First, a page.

Like many social media platforms, Facebook is no stranger to reputation crises. How Facebook and other companies have managed them offers lessons in how to (and not to) address stakeholder concerns and shore up reputation when the proverbial excrement has collided with the rotating blades.
While a few crises never seem to end, often with good reason, companies and organizations eventually need to return to relatively normal footing. That’s when a priority for communicators is helping regain external and internal trust.
While fans, management and owners of the second-highest-rated syndicated game show knew Trebek’s time was short, his off-the-charts ability to live and work for months with pancreatic cancer might have provided a false sense of security. That’s one way to explain a series of fumbles and flip-flops, including one last week, to name Trebek’s permanent successor.
Shaffra Gray-Read, senior reputation manager for KFC (UK & Ireland), talked with PRNEWS about her interest in diversity & inclusion as well as her penchant for using data.
At PRSA, September is Ethics Month, a time when we specifically focus on and celebrate our Code of Ethics, which is at the heart of what we believe in as communicators as well as how we practice our craft every day.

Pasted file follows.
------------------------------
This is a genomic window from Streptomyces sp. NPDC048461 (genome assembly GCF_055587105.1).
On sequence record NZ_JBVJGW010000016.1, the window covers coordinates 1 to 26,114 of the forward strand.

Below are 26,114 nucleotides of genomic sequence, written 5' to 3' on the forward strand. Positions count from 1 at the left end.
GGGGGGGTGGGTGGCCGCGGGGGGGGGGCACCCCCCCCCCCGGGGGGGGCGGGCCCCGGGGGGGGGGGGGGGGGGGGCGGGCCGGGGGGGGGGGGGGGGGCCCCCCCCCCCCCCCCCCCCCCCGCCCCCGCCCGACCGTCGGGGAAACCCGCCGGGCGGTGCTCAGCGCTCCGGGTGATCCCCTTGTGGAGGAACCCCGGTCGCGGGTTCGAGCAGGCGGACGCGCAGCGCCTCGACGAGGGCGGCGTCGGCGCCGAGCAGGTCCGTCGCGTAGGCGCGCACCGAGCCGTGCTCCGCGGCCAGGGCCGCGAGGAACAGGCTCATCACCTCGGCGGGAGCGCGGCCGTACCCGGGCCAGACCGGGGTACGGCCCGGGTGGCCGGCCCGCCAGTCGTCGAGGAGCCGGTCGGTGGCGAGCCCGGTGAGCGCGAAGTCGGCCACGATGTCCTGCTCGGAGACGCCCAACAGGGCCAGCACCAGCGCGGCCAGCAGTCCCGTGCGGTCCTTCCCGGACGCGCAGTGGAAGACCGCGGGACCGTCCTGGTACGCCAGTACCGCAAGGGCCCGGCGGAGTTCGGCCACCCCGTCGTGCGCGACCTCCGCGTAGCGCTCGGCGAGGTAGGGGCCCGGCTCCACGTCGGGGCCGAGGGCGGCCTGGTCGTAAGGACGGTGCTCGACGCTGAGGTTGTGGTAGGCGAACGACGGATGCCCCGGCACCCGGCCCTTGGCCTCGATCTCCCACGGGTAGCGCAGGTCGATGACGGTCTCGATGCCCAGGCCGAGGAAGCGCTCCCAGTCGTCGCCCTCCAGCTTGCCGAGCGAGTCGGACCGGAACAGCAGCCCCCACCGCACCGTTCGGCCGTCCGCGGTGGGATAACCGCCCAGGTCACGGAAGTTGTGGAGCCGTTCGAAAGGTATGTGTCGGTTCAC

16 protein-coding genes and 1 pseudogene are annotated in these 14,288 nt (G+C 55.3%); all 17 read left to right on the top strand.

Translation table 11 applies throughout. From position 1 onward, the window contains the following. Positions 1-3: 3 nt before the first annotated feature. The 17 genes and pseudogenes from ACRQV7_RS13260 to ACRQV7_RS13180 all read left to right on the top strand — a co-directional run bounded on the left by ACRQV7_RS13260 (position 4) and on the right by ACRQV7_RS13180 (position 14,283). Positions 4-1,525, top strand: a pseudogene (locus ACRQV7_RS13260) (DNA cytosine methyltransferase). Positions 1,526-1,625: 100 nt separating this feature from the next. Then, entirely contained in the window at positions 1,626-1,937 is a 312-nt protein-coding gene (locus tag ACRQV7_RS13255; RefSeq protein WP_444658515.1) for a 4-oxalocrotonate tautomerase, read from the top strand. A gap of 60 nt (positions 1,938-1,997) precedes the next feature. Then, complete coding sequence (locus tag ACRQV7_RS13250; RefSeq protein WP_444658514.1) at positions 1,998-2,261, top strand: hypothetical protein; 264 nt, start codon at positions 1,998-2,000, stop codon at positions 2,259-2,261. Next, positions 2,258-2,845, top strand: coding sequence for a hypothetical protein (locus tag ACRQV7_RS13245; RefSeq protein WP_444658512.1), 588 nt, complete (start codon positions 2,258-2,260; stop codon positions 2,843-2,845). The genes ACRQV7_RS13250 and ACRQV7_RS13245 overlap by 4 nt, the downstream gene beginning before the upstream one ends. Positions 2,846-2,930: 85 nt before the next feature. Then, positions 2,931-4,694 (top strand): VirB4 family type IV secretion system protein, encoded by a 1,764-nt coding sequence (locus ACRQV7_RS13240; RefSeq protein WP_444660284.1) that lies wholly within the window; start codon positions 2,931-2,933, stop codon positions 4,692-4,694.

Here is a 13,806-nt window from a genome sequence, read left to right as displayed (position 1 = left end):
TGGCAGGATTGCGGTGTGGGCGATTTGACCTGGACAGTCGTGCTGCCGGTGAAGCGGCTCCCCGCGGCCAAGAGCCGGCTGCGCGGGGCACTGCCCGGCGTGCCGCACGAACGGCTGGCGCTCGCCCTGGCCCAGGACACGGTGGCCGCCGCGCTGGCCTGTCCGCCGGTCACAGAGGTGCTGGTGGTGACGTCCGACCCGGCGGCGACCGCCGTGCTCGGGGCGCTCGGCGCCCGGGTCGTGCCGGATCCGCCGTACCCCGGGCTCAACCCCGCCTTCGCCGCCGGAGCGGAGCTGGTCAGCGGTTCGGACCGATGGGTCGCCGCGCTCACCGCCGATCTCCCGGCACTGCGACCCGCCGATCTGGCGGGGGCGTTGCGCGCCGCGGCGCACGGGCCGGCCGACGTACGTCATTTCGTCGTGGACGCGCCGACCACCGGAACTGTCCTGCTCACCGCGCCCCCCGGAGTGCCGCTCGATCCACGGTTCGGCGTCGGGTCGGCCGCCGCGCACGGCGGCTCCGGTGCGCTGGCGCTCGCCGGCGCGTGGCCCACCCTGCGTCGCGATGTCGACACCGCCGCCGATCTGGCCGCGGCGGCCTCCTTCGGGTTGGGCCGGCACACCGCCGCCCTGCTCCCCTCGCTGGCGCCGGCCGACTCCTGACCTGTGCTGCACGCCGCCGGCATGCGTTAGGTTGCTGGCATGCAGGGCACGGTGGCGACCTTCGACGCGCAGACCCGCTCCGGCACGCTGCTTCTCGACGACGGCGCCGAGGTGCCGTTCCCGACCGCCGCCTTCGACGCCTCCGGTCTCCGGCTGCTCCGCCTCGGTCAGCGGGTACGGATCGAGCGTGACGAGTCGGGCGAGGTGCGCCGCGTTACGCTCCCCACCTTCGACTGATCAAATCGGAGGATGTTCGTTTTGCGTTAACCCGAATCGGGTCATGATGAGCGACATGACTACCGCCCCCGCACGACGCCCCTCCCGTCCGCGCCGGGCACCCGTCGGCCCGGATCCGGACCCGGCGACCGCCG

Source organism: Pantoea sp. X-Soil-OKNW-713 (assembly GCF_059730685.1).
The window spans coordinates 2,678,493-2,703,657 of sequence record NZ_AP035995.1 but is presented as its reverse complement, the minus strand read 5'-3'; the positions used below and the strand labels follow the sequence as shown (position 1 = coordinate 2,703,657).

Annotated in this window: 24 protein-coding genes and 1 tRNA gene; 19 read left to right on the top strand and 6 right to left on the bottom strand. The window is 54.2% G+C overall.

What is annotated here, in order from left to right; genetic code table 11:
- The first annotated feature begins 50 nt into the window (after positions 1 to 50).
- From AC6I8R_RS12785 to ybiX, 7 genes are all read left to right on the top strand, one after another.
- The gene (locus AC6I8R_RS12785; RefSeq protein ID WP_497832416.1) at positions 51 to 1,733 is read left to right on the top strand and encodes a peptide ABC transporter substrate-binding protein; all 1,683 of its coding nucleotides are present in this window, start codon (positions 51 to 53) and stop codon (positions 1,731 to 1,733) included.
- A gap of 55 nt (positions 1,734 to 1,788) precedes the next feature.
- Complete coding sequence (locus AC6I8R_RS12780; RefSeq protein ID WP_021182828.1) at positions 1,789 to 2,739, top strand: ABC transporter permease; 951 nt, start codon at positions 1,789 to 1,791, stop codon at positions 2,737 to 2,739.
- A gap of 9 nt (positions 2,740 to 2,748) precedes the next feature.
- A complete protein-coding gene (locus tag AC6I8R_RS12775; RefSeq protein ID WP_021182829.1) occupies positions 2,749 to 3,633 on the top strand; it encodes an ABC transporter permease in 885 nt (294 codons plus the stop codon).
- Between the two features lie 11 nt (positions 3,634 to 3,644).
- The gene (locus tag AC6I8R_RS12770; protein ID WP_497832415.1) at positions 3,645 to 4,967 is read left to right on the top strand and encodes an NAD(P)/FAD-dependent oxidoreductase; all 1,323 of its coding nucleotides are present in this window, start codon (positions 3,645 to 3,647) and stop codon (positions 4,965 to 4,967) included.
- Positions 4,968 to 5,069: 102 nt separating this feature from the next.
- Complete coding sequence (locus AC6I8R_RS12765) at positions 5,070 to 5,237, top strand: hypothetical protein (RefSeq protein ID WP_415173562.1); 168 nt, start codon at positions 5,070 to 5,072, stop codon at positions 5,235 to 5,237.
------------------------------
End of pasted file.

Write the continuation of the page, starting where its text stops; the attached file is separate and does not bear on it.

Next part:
We’re living in a time of company callouts. Companies are speaking more frequently on social and political issues because some customers want to purchase from, and partner with, businesses that take stands. Yet one wrong move and social media will blast a company for statements perceived as clueless or hypocritical.
Veteran sports PR pro Arthur Solomon believes Olympics sponsors are vulnerable. In response, they should prepare PR plans that position them as tolerant of peaceful protests.
It seems inevitable that prices for raw materials, labor and other fees will rise as the pandemic recedes. Consumers usually bear the pain of such price increases. Companies can either hide the fact that consumer/customer prices will rise or discuss it openly. There are a few ways communicators can try to ease the pain in these unpleasant situations.
Recent attacks have become bolder and more sophisticated and include invasions of government agencies, healthcare providers, schools and organizations of all types and sizes, including the likes of Twitter and Microsoft and the National Basketball Association. But while most attacks are against large, well-known brands, small business also is a big target for bad actors. The ransomware attack on one of the United States’ largest fuel pipelines is an all-too-frequent reminder that more needs doing. Now.